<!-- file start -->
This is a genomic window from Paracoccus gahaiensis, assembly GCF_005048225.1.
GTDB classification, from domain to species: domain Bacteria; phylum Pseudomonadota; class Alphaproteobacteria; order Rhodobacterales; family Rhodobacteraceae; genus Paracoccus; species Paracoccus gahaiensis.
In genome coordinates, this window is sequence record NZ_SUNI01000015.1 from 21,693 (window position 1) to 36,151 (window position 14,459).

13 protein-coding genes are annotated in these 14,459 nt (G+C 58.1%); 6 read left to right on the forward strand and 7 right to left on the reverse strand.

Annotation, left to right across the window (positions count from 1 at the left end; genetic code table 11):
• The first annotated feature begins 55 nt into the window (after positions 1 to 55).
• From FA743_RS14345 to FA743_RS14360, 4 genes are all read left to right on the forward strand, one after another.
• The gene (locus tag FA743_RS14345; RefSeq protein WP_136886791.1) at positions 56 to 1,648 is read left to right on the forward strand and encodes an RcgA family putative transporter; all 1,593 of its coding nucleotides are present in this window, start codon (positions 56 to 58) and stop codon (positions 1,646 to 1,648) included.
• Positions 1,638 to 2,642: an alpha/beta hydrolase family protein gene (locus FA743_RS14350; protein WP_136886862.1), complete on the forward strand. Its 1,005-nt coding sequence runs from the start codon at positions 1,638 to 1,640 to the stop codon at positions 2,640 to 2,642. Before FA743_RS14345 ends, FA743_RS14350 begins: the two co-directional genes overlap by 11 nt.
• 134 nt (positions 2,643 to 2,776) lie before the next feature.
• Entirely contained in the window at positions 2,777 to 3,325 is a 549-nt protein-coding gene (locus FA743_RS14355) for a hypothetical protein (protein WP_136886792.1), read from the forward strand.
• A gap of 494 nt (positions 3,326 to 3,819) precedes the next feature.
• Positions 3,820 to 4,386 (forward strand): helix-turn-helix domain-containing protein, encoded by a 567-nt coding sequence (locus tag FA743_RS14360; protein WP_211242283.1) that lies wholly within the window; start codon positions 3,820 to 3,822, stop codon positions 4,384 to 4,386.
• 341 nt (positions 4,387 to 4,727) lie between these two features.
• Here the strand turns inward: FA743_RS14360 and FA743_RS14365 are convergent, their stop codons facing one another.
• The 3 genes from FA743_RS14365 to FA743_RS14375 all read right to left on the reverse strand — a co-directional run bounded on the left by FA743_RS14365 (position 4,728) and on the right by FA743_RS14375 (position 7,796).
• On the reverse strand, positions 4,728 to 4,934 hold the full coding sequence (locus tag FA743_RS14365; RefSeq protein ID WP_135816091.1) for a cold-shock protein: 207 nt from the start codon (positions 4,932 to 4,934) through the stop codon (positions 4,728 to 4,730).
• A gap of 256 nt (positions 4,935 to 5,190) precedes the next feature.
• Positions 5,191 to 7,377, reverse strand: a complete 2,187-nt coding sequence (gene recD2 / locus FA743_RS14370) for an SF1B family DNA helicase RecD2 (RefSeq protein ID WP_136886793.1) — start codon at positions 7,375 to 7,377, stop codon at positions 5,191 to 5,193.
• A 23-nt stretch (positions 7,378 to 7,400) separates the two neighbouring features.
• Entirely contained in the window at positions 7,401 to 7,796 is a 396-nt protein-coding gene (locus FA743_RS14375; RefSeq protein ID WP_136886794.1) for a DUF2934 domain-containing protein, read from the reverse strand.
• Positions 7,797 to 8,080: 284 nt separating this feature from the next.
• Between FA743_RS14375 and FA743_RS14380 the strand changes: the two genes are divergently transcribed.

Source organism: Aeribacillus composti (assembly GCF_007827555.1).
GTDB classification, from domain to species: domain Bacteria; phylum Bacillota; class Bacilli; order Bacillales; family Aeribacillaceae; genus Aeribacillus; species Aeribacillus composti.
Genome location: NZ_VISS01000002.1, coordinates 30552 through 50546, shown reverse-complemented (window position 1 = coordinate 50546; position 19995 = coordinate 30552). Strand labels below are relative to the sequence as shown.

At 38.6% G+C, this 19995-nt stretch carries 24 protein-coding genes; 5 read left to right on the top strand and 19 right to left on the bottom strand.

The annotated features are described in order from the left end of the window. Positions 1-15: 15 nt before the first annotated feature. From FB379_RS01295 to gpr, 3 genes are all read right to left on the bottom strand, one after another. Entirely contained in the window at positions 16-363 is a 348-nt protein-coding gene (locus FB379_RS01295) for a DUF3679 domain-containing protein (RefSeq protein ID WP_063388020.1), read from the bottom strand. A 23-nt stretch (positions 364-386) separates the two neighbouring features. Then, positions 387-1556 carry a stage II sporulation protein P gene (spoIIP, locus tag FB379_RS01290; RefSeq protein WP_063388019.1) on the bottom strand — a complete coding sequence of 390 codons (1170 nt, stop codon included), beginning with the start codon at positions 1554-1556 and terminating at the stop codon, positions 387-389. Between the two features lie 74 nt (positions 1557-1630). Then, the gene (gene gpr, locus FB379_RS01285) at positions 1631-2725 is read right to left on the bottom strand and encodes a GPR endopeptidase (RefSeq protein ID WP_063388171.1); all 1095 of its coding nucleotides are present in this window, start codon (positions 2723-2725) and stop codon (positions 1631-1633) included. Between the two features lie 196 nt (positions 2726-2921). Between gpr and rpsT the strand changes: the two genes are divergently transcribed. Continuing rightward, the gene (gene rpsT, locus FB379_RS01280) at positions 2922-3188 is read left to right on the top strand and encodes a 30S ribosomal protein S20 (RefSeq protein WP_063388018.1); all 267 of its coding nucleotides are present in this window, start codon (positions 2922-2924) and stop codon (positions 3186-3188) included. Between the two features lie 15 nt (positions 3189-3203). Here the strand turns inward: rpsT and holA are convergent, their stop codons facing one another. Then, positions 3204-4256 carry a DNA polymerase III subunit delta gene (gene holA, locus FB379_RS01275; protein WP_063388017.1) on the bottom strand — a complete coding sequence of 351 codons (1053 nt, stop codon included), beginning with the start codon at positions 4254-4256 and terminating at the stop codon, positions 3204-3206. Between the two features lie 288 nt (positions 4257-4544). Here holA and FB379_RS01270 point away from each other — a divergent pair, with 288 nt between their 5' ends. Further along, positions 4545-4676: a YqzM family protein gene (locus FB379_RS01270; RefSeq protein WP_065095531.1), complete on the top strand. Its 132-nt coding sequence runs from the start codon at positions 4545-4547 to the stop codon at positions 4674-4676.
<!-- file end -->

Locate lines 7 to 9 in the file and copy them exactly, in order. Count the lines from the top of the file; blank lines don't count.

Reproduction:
• From FA743_RS14345 to FA743_RS14360, 4 genes are all read left to right on the forward strand, one after another.
• The gene (locus tag FA743_RS14345; RefSeq protein WP_136886791.1) at positions 56 to 1,648 is read left to right on the forward strand and encodes an RcgA family putative transporter; all 1,593 of its coding nucleotides are present in this window, start codon (positions 56 to 58) and stop codon (positions 1,646 to 1,648) included.
• Positions 1,638 to 2,642: an alpha/beta hydrolase family protein gene (locus FA743_RS14350; protein WP_136886862.1), complete on the forward strand. Its 1,005-nt coding sequence runs from the start codon at positions 1,638 to 1,640 to the stop codon at positions 2,640 to 2,642. Before FA743_RS14345 ends, FA743_RS14350 begins: the two co-directional genes overlap by 11 nt.